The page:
Her niece, Dr Alison Morgan, joins Mia Freedman to share the story of Catherine's incredible legacy.

Listen to the episode below.

Daniel Germanos

Daniel Germanos was completing his HSC when he found out his kidneys were failing. 

After taking various medications, the then 17-year-old's only option was to go on dialysis before undergoing a kidney transplant.

Daniel's parents and his three older siblings were blindsided.

The family knew they would have to do everything in their power to try to make him better. And that’s exactly what they did. 


In this episode, Daniel's parents Rita and George join Mia Freedman to talk about what happens when you decide you will do anything in your power to save your child's life. 

Listen to the episode below.

Shanna Whan

For a long time, Shanna Whan was convinced that she had to be drinking from a brown paper bag at 6am to be considered an alcoholic.

Growing up in rural Australia, heavy drinking was a culturally ingrained and glorified rite of passage she embraced wholeheartedly.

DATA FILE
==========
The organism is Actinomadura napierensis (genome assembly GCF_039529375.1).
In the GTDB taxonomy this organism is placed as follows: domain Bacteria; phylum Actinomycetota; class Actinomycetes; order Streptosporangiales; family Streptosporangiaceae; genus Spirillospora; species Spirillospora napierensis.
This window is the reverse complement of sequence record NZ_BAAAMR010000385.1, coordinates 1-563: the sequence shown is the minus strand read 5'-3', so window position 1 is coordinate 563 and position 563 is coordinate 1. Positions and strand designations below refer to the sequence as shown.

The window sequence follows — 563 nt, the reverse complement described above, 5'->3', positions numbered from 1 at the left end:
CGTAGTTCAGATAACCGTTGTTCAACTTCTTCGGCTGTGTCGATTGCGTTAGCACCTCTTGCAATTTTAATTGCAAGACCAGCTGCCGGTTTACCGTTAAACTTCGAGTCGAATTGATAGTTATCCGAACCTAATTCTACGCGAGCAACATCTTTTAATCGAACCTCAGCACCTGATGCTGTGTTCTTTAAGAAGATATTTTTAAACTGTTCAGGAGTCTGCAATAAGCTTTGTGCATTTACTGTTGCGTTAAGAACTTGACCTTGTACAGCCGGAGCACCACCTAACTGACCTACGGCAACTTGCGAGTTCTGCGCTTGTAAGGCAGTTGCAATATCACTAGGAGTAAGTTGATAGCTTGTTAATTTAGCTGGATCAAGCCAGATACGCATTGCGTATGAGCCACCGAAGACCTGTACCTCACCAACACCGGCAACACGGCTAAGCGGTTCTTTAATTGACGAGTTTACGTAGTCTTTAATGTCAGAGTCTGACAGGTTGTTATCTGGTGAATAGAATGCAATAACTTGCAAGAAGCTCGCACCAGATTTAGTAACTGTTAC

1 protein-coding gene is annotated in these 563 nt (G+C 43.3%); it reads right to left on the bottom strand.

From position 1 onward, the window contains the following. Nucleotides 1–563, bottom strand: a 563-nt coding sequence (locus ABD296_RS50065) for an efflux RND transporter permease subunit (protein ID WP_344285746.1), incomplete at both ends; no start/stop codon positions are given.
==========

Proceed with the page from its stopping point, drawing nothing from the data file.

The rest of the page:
On Boxing Day, 2014, however, she hit rock bottom when she was found unconscious at the bottom of a flight of stairs.

After waking up in the emergency department of her local hospital, she knew it was time for a change.

Now, eight years later, Shanna is the founder and CEO of a national charity called Sober In The Country. 

Listen to the episode below.

Thirteen Lives premieres on Prime Video on August 5. Prime Video offers a 30-day free trial.

Feature Image: Instagram/@sober_in_the_country/@traceyspicer

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Watch the Amazon's new Original Movie Thirteen Lives now only on Prime Video.